Defendant's final issue is that the court exceeded its authority by fixing the boundary all the way north to the alley when the line north of the garage was never in issue. Actually, the evidence is clear that the boundary line was always assumed to be a straight north-south line from the street in front to the alley in back. We are not persuaded that the trial court erred in its ruling.
Defendant also discusses the insufficiency of the evidence to establish plaintiffs' other theories of recovery, but these questions are not properly before us upon appeal since the trial court expressly declined to base its decision upon any of those counts of the complaint.
Having concluded that the judgment was not contrary to the manifest weight of the evidence, we affirm.
STOUDER, J., concurs.
Mr. JUSTICE HEIPLE, dissenting:
I do not agree that the doctrine of boundary by acquiescence supports the result reached by the majority. The location of the boundary must have been in dispute or unascertained at some time in the past and then acquiesced in, in order that the boundary be established by acquiescence. The instant case is quite different.
The majority finds that the present dispute over the boundary line is sufficient to bring the instant case within the scope of the doctrine. Such a position is untenable. The doctrine of boundary by acquiescence is a well-settled rule providing for resolution of a dispute. Barring such a dispute, or if the location of the boundary is known, a parol agreement to change the boundary is ineffective, by itself, to pass title or to change the original grant. (Wright v. Hendricks (1944), 388 Ill. 431.) Simply stated, the parties must record a deed.
The record reveals that prior to the present litigation, the boundary line was never unascertained. The lots were surveyed and platted. While the exact line was not obvious without reference to surveyors' pins, the line was indeed ascertainable. Moreover, no dispute arose between the present or the former landowners as to the boundary line between the adjoining lots. And as to the present dispute, there is no acquiescence. Thus, this case is outside the application of the doctrine. The testimony of the landowners indicates that the boundary line was believed by them to be the east edge of the concrete driveway. The concrete driveway endured until 1973 when Boyer's predecessor had the concrete driveway and garage removed. These were replaced by a larger two car garage and blacktop driveway. There is much conflicting evidence as to where the blacktop driveway was placed in relation to the original concrete one. From the testimony and from the photographs, it is apparent that we may not assume that the blacktop driveway was limited to the area covered by the concrete driveway. The trial judge, in his order of February 29, 1980, and relying on the doctrine of boundary by acquiescence, determined the boundary to be the most easterly edge of the concrete driveway and "consequently that the easterly edge of lot 40 is the easterly side of the blacktop driveway now existing on the east side of lot 40 * * *." This is not supported by the record. The easterly edge of lot 40 is where the surveyors said it is. That is the evidence the trial court should have heeded in this case.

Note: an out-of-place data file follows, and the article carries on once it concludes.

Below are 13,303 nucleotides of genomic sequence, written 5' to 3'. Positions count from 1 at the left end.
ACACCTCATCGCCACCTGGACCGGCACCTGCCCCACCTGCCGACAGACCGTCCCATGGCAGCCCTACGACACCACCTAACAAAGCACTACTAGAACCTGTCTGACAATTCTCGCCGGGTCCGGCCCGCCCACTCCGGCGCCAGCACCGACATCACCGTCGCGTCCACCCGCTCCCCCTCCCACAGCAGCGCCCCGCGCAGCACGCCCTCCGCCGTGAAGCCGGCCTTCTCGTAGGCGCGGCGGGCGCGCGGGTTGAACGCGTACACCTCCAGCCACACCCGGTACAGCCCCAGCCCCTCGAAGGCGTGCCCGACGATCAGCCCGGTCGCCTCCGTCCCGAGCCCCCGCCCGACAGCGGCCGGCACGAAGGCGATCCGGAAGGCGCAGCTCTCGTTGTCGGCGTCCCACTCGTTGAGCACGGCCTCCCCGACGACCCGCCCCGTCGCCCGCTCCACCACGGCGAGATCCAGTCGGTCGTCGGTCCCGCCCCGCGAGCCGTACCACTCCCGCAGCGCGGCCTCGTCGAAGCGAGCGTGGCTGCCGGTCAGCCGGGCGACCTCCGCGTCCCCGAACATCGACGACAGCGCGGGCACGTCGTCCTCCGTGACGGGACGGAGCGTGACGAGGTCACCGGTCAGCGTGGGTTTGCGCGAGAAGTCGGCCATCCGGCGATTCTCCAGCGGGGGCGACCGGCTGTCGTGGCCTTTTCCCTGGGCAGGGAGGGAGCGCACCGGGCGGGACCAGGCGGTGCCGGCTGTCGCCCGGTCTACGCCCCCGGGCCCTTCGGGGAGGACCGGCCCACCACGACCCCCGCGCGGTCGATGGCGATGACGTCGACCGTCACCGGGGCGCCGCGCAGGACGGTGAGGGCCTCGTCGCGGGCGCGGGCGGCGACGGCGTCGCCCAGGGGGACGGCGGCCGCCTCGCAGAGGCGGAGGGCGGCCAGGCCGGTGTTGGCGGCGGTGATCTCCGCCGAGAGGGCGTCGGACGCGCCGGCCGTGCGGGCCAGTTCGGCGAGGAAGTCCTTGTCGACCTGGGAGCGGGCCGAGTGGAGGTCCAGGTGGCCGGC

For the reasons herein stated, I dissent from the views and result reached by the majority. This case should be reversed and remanded.